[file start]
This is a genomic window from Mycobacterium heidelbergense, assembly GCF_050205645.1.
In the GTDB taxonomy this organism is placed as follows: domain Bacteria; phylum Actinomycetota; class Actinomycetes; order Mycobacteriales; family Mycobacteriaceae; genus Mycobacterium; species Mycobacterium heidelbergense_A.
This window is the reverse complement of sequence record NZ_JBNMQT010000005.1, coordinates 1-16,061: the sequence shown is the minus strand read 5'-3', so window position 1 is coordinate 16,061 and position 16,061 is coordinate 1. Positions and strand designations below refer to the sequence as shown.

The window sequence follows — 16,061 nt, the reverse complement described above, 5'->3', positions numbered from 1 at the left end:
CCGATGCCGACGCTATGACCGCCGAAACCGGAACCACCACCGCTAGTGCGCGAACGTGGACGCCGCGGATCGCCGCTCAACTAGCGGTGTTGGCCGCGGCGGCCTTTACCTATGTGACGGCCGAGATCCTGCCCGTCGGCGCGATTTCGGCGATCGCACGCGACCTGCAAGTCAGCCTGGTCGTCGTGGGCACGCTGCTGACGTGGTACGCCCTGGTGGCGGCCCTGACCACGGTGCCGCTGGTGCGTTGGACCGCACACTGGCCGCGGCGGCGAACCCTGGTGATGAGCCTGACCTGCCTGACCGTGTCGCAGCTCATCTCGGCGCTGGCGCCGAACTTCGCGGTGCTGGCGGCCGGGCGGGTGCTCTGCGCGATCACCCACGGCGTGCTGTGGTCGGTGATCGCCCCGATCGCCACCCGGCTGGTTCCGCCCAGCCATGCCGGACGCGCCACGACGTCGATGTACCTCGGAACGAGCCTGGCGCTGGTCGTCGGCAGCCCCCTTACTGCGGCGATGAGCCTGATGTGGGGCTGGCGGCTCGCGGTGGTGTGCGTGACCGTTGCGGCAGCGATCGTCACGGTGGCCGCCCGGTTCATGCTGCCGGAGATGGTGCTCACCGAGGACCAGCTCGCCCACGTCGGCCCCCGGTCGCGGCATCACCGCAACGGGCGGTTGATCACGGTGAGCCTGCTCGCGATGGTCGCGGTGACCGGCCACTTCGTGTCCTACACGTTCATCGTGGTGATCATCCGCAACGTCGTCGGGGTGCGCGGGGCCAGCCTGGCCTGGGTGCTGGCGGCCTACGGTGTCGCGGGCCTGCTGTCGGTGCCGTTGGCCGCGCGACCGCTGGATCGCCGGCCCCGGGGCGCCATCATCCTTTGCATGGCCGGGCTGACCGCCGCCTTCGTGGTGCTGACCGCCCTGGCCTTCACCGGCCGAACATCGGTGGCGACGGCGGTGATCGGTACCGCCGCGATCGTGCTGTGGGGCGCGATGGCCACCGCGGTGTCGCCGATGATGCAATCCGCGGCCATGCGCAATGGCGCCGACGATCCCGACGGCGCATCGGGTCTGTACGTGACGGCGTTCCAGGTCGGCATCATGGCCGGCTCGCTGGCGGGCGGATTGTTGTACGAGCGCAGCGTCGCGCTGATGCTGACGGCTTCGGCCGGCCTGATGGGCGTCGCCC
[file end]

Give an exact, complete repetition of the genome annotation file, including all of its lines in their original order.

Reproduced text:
This is a genomic window from Mycobacterium heidelbergense, assembly GCF_050205645.1.
In the GTDB taxonomy this organism is placed as follows: domain Bacteria; phylum Actinomycetota; class Actinomycetes; order Mycobacteriales; family Mycobacteriaceae; genus Mycobacterium; species Mycobacterium heidelbergense_A.
This window is the reverse complement of sequence record NZ_JBNMQT010000005.1, coordinates 1-16,061: the sequence shown is the minus strand read 5'-3', so window position 1 is coordinate 16,061 and position 16,061 is coordinate 1. Positions and strand designations below refer to the sequence as shown.

The window sequence follows — 16,061 nt, the reverse complement described above, 5'->3', positions numbered from 1 at the left end:
CCGATGCCGACGCTATGACCGCCGAAACCGGAACCACCACCGCTAGTGCGCGAACGTGGACGCCGCGGATCGCCGCTCAACTAGCGGTGTTGGCCGCGGCGGCCTTTACCTATGTGACGGCCGAGATCCTGCCCGTCGGCGCGATTTCGGCGATCGCACGCGACCTGCAAGTCAGCCTGGTCGTCGTGGGCACGCTGCTGACGTGGTACGCCCTGGTGGCGGCCCTGACCACGGTGCCGCTGGTGCGTTGGACCGCACACTGGCCGCGGCGGCGAACCCTGGTGATGAGCCTGACCTGCCTGACCGTGTCGCAGCTCATCTCGGCGCTGGCGCCGAACTTCGCGGTGCTGGCGGCCGGGCGGGTGCTCTGCGCGATCACCCACGGCGTGCTGTGGTCGGTGATCGCCCCGATCGCCACCCGGCTGGTTCCGCCCAGCCATGCCGGACGCGCCACGACGTCGATGTACCTCGGAACGAGCCTGGCGCTGGTCGTCGGCAGCCCCCTTACTGCGGCGATGAGCCTGATGTGGGGCTGGCGGCTCGCGGTGGTGTGCGTGACCGTTGCGGCAGCGATCGTCACGGTGGCCGCCCGGTTCATGCTGCCGGAGATGGTGCTCACCGAGGACCAGCTCGCCCACGTCGGCCCCCGGTCGCGGCATCACCGCAACGGGCGGTTGATCACGGTGAGCCTGCTCGCGATGGTCGCGGTGACCGGCCACTTCGTGTCCTACACGTTCATCGTGGTGATCATCCGCAACGTCGTCGGGGTGCGCGGGGCCAGCCTGGCCTGGGTGCTGGCGGCCTACGGTGTCGCGGGCCTGCTGTCGGTGCCGTTGGCCGCGCGACCGCTGGATCGCCGGCCCCGGGGCGCCATCATCCTTTGCATGGCCGGGCTGACCGCCGCCTTCGTGGTGCTGACCGCCCTGGCCTTCACCGGCCGAACATCGGTGGCGACGGCGGTGATCGGTACCGCCGCGATCGTGCTGTGGGGCGCGATGGCCACCGCGGTGTCGCCGATGATGCAATCCGCGGCCATGCGCAATGGCGCCGACGATCCCGACGGCGCATCGGGTCTGTACGTGACGGCGTTCCAGGTCGGCATCATGGCCGGCTCGCTGGCGGGCGGATTGTTGTACGAGCGCAGCGTCGCGCTGATGCTGACGGCTTCGGCCGGCCTGATGGGCGTCGCCC